The photos were taken by her sister who in turn contacted the media about the story. The photos originally appeared in a local newspaper report online and then they were picked by netizens and distributed online.

‘If this evil policy is not stopped, this country will have no humanity’
Forced abortions in China are not new, but Feng’s story spread rapidly via social media, and outrage was immediate and unanimous. On Weibo, China’s Twitter-like microblogging site, netizens left thousands of angry comments, although many of the posts were quickly deleted by government censors. 

“The purpose of family planning was to control population, but now it has become murder population,” wrote Li Chengpeng, a well-known Chinese writer. “It was a method to contain population, but now it is a way to make money. 

When you can make money by killing, what else are you afraid to do? A seven-month baby can think already. I want to ask the murderer, how do you face your own mother when you go home? If this evil policy is not stopped, this country will have no humanity.”

Zhao Chu, another writer, called it pure murder. “This is not about enforcing the policy, it is about depriving someone’s right to live. We avoid the nature of it by using a medical word ‘enforced abortion.’ For so long family planning seems like something completely irrelevant of human life. It’s like coal mining or digging mushrooms. Human life has become lifeless indexes, some cold, meaningless numbers.

“Also, pushed by heavy fines, the controversial policy has become profit-oriented activities that everyone hates. The worst victims are those of low-class rural people who have no power to fight. Their tears and cries are not heard by so called mainstream society and the victims become worse than the untouchables,” said Zhao.

Many called for the one-child policy to be outlawed. “We feel so sorry for the dead baby girl, we criticize those so-called law enforcers. But we should rethink the 30-year-long family planning policy. It’d be worth it if this could help to change the policy! We keep our eyes open!” commented user A-Kun on his Weibo page.

Even Hu Xijin, chief editor of Global Times, one of China’s most pro-government newspapers, criticized the forced abortion on his Weibo account.

“I strongly oppose the barbarous forced abortion to this 7-month-pregnant mother. Time has changed and the intensity of enforcing family planning has changed. We should promote civilized family planning,” Hu wrote.

But he added that he didn’t think the whole policy should be abolished. “Don’t use Hong Kong and Japan as an argument to deny China’s population policy. Those places are small and developed early, fed by the whole world’s resources. But the world resources cannot afford to feed a China with billions of people.”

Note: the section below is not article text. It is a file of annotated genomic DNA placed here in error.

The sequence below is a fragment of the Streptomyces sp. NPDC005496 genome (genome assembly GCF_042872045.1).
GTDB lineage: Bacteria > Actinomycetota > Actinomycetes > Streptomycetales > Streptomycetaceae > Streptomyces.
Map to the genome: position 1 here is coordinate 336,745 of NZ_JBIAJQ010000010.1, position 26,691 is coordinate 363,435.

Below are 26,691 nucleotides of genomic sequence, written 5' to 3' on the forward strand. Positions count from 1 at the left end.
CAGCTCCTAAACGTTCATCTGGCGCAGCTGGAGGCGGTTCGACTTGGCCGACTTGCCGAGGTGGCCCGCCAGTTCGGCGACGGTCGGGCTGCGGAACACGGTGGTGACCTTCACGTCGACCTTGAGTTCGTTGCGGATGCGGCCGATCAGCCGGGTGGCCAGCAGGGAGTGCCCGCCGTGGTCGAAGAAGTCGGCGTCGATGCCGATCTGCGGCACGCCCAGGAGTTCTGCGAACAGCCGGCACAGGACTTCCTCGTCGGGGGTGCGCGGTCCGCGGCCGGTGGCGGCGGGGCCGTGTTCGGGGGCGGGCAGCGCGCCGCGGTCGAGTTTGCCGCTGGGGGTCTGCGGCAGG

‘This has damaged the image of family planning work’
NBC News tried to contact both town and city level family planning offices in Zengjiazhen and Ankang, but the calls went unanswered. 
A report from Xinhua, China’s official government news agency, released on Thursday said that the Shaanxi Provincial Family Planning Committee has sent an investigation team to Zengjiazhen and requested local government to have the responsible parties held accountable.

“This has damaged the image of family planning work, and had an adverse effect on the society. The committee will resolutely prevent such things from happening again,” the Xinhua news report said.
Feng’s conversation with NBC News was interrupted three times by what she said were government cadres entering her hospital ward to talk.
When asked what she would do next or whether they will seek legal help, she uttered an answer in a very low voice: “I have no idea.” 


'Forced abortion' picture causes uproar in China

Graphic images posted online showing the bloody corpse of a baby whose mother was allegedly forced to terminate her pregnancy at seven months have caused an uproar in China.

Rights groups say authorities in north China's Shaanxi province forced Feng Jianmei to abort her pregnancy on June 2 because she was unable to pay a 40,000 yuan ($6,270) fine for exceeding China's "one-child" population control policy.

Authorities in Zhenping county, where the abortion took place, said that Feng had agreed to the procedure, but a relative told AFP that she and her husband had opposed the abortion.

The relative, who asked not to be named, also confirmed the authenticity of a photograph posted online of Feng on a hospital bed next to the blood-smeared body of her baby.

Outraged Chinese web users expressed doubt that Feng had agreed to the abortion, and even state-run media outlets condemned the procedure.
"Who would ever drop a bleeding baby beside its mother?" posted one Chinese web user on Internet news portal

"This is what they say the Japanese devils and Nazis did. But it's happening in reality and it is by no means the only case... They (the officials) should be executed."

Another web user, posting on popular forum, said China's family planning system had been "openly killing people for years in the name of national policy" adding: "What is wrong with society?"